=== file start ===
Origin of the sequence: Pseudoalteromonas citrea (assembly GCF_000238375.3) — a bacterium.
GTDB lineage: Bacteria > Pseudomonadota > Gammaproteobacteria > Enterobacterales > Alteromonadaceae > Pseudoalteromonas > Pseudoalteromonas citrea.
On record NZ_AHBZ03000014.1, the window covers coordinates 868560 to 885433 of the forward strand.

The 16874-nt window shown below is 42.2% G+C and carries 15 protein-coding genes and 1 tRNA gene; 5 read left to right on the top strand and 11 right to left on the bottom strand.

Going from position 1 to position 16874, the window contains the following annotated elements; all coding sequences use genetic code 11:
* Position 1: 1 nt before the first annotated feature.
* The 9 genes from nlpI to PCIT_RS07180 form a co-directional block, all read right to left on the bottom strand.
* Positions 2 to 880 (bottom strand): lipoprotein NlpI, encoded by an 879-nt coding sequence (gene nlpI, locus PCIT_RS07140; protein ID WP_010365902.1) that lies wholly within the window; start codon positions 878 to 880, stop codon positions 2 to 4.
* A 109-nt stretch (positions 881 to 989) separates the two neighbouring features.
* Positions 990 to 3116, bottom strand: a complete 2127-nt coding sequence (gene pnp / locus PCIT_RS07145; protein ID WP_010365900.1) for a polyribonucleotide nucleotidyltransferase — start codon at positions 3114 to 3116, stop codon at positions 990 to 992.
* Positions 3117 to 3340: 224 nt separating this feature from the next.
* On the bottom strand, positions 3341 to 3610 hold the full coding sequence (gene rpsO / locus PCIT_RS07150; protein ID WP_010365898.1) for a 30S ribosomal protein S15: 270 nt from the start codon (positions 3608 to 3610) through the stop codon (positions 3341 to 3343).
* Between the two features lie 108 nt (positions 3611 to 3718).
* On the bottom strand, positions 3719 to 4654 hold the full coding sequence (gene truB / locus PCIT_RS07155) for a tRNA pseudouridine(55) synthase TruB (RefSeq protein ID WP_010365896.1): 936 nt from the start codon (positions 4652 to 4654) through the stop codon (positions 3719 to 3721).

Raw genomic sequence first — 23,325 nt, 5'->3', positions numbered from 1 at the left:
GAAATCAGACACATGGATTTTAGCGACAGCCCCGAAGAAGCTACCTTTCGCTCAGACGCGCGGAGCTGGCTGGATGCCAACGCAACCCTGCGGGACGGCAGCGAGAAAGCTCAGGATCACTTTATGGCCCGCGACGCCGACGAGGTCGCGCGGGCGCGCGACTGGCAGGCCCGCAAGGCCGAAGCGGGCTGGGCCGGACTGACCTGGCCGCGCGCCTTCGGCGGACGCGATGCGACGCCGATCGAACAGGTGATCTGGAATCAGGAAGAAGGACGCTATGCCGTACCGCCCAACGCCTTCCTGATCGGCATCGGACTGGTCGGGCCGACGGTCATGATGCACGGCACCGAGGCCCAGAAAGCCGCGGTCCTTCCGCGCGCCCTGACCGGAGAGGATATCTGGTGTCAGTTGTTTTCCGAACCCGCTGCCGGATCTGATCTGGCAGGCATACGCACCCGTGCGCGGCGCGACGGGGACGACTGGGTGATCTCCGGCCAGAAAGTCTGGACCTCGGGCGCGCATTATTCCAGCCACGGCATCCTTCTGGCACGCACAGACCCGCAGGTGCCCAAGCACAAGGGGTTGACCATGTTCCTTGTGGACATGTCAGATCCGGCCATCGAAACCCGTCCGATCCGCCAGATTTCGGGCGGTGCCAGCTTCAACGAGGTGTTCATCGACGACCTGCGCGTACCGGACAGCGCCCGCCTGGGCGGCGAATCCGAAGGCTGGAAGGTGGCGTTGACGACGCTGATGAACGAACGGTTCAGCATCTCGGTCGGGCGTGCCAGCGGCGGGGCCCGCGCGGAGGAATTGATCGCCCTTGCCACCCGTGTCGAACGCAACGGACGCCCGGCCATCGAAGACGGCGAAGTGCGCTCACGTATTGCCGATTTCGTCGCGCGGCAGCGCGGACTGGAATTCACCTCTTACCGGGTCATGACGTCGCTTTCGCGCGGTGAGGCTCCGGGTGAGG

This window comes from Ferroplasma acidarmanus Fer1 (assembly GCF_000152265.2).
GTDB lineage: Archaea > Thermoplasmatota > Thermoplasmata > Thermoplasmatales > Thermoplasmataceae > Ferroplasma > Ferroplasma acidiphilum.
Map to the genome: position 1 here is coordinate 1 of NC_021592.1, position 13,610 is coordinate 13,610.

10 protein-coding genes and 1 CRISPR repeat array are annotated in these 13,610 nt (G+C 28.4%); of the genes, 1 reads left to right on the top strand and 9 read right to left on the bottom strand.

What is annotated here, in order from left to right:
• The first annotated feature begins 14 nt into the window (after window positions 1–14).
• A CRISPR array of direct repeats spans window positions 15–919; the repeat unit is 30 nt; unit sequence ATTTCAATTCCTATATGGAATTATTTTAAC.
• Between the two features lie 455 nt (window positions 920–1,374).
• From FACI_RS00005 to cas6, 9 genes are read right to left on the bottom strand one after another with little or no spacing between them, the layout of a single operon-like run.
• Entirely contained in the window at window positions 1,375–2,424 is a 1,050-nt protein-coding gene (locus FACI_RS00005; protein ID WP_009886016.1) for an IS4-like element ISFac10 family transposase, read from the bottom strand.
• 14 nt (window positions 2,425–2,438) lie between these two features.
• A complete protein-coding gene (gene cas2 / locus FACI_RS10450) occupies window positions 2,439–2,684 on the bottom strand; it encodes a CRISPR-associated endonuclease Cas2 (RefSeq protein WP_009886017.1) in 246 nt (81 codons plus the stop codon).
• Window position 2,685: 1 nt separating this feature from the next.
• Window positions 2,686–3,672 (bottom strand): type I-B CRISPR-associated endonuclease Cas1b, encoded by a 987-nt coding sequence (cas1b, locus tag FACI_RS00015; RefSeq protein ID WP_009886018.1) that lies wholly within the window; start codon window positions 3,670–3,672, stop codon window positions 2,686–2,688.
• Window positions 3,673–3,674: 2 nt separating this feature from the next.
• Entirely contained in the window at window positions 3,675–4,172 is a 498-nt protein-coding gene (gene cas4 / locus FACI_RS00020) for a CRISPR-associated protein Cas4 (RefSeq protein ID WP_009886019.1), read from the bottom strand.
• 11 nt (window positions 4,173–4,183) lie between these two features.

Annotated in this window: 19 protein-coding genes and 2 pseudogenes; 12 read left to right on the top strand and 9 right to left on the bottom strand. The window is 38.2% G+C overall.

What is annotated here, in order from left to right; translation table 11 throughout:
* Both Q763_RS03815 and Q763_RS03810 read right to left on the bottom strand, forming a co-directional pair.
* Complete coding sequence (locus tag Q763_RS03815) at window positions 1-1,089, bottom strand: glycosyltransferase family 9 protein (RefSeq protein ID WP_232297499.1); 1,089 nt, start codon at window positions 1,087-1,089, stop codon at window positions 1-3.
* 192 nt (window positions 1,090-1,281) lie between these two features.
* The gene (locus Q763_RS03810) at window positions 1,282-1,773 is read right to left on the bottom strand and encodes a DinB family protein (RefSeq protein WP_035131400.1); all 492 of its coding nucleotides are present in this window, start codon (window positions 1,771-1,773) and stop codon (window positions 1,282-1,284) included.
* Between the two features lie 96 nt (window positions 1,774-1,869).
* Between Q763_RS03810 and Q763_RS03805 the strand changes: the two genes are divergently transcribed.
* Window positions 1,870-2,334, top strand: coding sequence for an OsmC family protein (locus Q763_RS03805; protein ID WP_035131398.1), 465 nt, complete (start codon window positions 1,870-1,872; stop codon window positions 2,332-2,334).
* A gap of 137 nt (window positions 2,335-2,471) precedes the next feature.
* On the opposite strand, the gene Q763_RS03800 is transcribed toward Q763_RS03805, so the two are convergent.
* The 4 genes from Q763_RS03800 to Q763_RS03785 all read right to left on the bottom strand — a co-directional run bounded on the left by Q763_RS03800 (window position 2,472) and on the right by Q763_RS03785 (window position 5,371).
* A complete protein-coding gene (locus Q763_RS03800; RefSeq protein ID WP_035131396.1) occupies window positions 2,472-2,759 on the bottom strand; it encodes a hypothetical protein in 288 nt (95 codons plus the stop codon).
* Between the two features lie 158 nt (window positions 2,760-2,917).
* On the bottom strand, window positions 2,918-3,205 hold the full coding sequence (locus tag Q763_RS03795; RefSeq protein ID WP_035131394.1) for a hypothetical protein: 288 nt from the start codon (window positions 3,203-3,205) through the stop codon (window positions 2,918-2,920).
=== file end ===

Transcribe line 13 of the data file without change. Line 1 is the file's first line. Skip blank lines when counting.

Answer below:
* Between the two features lie 108 nt (positions 3611 to 3718).